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A youth justice checklist

A youth justice checklist

Monday 21 Mar 2005

Stephen Franks - Press Releases - Crime & Justice

ACT New Zealand Justice Spokesman Stephen Franks today issued a checklist of what National's youth justice policy should have.

National leader Dr Don Brash will release his party's youth justice policy during a speech on law and order in Tauranga this afternoon.

"I will be checking his policy against the work we have been doing on youth justice," Mr Franks said. "I hope he scores highly."

Mr Franks said serious youth crime had spiralled out of control under Labour's soft on crime policy.

"They don't even know how much youth crime there is," Mr Franks said. "Incomplete data says that 14 to 16 year olds recorded close to 34,000 offences requiring police intervention last year. About 2000 will be formally processed through the youth court and there will be around 7000 family group conferences.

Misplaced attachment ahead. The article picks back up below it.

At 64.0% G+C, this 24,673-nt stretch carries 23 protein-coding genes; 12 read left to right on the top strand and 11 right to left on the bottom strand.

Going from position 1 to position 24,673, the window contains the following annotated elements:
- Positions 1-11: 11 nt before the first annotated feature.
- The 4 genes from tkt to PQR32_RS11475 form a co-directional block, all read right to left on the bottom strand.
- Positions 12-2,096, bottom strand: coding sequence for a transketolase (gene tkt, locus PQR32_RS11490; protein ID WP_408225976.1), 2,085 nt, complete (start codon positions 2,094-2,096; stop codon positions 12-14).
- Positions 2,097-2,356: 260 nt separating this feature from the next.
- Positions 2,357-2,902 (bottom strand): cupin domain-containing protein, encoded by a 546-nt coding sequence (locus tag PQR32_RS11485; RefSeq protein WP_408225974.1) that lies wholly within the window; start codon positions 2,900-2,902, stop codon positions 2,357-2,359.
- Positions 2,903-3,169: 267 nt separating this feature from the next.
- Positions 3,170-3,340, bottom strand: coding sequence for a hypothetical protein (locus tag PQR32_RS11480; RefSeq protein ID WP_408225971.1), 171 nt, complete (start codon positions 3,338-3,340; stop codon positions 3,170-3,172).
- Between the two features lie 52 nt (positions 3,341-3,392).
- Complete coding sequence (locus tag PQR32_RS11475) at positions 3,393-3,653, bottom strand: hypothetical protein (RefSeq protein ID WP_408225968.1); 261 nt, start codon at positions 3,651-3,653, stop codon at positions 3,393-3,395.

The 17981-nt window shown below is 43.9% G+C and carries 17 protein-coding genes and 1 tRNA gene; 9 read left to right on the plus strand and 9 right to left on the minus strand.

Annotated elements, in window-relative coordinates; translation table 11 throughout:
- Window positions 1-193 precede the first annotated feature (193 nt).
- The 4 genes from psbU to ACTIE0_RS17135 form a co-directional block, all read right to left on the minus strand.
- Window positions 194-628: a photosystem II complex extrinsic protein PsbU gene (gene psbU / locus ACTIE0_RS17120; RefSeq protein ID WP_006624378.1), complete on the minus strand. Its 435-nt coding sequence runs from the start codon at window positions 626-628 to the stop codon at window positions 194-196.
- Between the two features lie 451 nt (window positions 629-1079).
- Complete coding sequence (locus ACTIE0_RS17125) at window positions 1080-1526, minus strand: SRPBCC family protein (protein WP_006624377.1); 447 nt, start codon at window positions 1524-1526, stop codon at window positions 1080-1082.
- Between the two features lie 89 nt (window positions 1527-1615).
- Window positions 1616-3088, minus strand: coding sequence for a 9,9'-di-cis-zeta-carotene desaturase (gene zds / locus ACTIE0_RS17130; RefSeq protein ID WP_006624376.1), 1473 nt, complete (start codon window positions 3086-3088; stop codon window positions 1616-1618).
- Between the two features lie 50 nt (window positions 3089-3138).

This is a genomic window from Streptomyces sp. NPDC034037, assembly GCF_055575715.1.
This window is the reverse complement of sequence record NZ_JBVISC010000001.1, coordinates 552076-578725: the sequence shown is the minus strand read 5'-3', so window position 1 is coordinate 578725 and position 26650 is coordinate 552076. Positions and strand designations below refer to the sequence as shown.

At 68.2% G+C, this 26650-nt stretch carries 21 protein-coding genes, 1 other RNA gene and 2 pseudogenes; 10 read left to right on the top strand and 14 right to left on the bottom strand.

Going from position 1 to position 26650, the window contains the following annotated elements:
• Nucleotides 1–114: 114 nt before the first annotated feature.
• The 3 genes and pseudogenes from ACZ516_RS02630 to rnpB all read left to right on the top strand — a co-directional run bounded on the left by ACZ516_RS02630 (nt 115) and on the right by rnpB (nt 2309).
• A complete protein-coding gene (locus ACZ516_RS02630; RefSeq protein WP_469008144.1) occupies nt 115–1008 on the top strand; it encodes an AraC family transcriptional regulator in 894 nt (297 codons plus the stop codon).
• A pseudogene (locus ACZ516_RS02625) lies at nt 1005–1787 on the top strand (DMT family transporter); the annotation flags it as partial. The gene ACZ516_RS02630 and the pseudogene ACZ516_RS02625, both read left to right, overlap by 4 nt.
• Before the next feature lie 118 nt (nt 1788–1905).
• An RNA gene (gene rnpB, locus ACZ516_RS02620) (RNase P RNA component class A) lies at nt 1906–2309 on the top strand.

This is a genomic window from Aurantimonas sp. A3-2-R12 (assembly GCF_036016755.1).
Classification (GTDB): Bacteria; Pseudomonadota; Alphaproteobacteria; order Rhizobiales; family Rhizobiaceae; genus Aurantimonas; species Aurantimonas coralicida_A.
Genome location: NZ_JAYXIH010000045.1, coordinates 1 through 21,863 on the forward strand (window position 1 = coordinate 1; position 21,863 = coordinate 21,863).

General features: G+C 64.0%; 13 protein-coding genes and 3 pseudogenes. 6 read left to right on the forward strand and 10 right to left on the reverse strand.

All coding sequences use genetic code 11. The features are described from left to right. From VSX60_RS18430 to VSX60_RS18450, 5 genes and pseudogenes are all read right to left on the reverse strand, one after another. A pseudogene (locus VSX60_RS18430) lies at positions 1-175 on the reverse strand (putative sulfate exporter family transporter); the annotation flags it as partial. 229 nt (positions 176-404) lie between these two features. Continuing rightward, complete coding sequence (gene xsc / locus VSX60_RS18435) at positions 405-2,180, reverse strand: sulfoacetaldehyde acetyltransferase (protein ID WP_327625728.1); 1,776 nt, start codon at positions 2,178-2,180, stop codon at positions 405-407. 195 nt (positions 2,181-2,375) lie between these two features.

Mr Franks said the biggest changes should be made in entry-level crime. "It's too late once they have a pattern of offending," Mr Franks said. "What should be done is simple."

· Don't patronise young people: They should know it is unlawful when they buy cigarettes or alcohol or are drunk or offer themselves up for prostitution.

· Bad company breeds bad behaviour: Restore non-association orders as a routine and strictly enforced consequence of offending to break up gangs and make bad company a burden.

· No real family, no group conference: Allow family group conferencing only for initial offences, so it is seen as a second chance, not a soft touch.

· Punish bad parents: Hold parents responsible for readily preventable child offending

· Protect good parents: Protect parents, clubs, schools and employers who set behaviour standards from being pilloried by the courts.

· Restore shame: End name and record suppression for guilty young people and their families to cancel the message that youth offending does not really matter. Concern to protect family reputations is the best first incentive for behaving.

Dr Brash must reject Labour's failed politically correct youth justice policy," Mr Franks said. "Research shows criminals are gamblers. Uncertainty encourages them. Speed and certainty of punishment is more important than longer or harsher punishment. For young people this is even more important than for adults."

ENDS

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